Abstract: We devise efficien gossip-based protocols for some fundamental distributed tasks. The protocols assume an n-node network supporting point-to-point communication, and in every round, each node exchanges information of size O(log n) bits with (at most) one other node. We first consider the renaming problem, that is, to assign distinct IDs from a small ID space to all nodes of the network.We propose a renaming protocol that divides the ID space among nodes using a natural push or pull approach, achieving logarithmic round complexity. A variant of this protocol solves the tight renaming problem, where each node obtains a unique ID in {1,…,n}, in O(log^2 n) rounds. Next we study the following sorting problem. Nodes have consecutive IDs 1 up to n, and they receive numerical values as inputs. They then have to exchange those inputs so that in the end the input of rank k is located at the node with ID k. Jelasity and Kermarrec [20] suggested a simple and natural protocol, where nodes exchange values with peers chosen uniformly at random, but it is not hard to see that this protocol requires Omega(n) rounds. We prove that the same protocol works in O(log^2 n) rounds if peers are chosen according to a non-uniform power law distribution.

Guest: George Giakkoupis

Host: Stefan Schmid

Adaptive Register Allocation with a Linear Number of Registers

Carole Delporte-Gallet, Hugues Fauconnier, Eli Gafni, and Leslie Lamport

Abstract: We give an adaptive algorithm in which processes use multi-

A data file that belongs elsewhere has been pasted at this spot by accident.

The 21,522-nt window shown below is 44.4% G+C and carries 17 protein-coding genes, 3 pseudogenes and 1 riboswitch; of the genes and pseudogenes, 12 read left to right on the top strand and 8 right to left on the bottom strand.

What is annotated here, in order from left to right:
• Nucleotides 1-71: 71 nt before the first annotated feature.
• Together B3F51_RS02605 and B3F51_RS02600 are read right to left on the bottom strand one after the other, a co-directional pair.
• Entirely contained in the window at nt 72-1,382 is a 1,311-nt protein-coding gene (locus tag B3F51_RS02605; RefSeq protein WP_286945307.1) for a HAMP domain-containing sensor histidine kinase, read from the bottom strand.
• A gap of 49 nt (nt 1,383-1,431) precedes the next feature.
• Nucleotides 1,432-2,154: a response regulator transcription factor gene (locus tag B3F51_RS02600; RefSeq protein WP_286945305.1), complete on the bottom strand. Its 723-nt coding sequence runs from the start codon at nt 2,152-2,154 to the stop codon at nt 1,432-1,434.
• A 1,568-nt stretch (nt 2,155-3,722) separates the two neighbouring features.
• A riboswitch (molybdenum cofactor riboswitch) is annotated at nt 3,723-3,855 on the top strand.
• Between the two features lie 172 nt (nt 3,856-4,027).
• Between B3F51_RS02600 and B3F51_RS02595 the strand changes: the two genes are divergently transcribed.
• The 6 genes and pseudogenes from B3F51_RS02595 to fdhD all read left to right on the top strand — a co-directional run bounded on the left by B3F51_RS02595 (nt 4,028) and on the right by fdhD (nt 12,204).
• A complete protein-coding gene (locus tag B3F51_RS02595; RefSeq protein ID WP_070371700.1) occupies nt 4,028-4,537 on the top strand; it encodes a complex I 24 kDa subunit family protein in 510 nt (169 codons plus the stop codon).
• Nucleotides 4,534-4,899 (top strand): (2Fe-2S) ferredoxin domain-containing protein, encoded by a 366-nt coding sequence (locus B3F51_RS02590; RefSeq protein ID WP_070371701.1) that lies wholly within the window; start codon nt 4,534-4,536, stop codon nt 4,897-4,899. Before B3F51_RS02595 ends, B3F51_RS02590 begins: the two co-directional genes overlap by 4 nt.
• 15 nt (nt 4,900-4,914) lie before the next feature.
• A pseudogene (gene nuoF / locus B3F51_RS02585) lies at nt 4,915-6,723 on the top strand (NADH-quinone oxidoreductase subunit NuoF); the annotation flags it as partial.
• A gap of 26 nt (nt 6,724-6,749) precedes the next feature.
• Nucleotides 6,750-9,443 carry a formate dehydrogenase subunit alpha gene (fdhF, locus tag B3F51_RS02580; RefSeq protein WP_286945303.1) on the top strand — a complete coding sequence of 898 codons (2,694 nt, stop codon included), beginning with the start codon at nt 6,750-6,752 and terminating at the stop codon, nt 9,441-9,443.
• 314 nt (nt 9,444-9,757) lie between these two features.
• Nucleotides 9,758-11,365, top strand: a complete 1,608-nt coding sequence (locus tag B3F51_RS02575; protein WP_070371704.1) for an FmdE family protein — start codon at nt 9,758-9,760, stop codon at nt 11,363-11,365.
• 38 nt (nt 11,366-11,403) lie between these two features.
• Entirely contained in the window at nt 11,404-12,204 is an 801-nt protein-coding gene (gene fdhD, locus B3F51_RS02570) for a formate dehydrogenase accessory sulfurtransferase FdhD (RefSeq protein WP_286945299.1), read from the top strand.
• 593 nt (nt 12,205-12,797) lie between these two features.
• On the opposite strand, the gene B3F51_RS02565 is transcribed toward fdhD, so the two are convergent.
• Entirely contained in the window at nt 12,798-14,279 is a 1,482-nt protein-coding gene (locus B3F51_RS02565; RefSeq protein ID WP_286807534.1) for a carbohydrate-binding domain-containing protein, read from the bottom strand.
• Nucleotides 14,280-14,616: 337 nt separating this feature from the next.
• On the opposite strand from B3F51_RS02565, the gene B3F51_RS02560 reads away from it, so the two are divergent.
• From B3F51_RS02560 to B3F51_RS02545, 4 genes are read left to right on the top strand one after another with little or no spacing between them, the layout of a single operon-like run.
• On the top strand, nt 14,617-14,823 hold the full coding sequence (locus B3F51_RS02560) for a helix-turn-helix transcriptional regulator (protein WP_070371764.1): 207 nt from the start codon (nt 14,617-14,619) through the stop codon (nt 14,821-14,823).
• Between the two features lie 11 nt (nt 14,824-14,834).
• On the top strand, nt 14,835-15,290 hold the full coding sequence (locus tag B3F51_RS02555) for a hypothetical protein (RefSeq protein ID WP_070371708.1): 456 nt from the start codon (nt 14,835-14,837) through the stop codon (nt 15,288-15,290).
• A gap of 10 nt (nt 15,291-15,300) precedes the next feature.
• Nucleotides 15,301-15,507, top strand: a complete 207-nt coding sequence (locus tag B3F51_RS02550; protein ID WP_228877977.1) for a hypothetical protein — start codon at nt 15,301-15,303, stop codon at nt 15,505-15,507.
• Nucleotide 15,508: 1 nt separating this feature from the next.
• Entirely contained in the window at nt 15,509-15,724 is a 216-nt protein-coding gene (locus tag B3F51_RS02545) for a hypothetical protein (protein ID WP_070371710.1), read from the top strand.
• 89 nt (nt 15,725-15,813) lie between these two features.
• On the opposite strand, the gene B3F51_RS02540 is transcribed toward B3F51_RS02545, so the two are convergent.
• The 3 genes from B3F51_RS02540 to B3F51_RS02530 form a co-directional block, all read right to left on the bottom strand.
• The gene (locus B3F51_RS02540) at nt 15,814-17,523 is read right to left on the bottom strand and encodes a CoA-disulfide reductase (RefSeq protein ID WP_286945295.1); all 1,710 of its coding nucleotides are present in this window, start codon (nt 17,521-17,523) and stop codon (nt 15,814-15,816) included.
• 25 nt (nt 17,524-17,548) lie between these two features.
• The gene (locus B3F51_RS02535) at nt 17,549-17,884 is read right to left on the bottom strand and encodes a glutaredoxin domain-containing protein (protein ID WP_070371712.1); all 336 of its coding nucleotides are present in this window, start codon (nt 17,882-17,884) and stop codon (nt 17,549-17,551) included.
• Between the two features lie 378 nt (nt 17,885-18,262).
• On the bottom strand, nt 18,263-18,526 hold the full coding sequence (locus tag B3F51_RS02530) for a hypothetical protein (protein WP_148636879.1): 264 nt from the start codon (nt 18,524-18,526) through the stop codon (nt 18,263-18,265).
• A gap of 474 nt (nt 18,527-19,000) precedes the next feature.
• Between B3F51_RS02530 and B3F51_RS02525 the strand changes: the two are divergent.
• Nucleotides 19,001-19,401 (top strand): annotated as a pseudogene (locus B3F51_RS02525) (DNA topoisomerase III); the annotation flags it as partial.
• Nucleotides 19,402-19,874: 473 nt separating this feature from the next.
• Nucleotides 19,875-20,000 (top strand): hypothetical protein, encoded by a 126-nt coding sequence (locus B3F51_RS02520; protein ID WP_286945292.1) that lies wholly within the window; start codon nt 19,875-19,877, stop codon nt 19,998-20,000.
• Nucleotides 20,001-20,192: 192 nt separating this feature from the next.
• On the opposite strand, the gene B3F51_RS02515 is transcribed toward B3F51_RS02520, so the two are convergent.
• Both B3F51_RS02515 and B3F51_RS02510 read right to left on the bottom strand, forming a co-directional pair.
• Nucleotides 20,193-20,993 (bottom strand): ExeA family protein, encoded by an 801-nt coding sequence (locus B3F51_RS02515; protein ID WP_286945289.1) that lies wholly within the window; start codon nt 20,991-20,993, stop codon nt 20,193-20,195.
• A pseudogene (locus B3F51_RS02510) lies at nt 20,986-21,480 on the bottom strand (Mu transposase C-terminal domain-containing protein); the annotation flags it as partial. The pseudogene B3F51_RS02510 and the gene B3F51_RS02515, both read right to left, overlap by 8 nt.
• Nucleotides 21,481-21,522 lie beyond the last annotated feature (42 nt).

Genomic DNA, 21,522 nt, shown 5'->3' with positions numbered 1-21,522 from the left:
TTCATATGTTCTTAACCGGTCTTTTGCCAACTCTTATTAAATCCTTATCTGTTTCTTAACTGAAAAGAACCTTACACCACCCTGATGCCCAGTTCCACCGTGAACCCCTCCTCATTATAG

writer multi-reader registers to acquire exclusive write access to their own
single-writer, multi-reader registers. It is the first such algorithm that
uses a number of registers linear in the number of participating processes.
Previous adaptive algorithms require at least O(n^{3/2}) registers.

Guest: Eli Gafni

Host: Stefan Schmid

In-Network Analytics for Ubiquitous Sensing

Ittay Eyal, Idit Keidar, Stacy Patterson, and Raphi Rom

Abstract: We address the problem of in-network analytics for data that is generated by sensors at the edge of the network. Specifically, we consider the problem of summarizing a continuous physical phenomenon, such as temperature or pollution, over a geographic region like a road network. Samples are collected by sensors placed alongside roads as well as in cars driving along them. We divide the region into sectors with a summary for each sector, so that their union is a continuous function that minimizes some global error function. We designate a node (either virtual or physical) that is responsible for estimating the function in each sector. Each node computes its estimate based on the samples taken in its sector and information from adjacent nodes. The algorithm works in networks with bounded, yet unknown, latencies. It accommodates the addition and removal of samples and the arrival and departure of nodes, and it converges to a globally optimal solution using only pairwise message exchanges between neighbors. The algorithm relies on a weakly-fair scheduler to implement these pairwise exchanges, and we present an implementation of such a scheduler. Our scheduler, which may be of independent interest, is locally quiescent, meaning that it only sends messages when required by the algorithm. It achieves quiescence on every link where the algorithm ceases to schedule pairwise exchanges; in particular, if the algorithm converges, it globally quiesces.

Guest: Stacy Patterson

Host: Stefan Schmid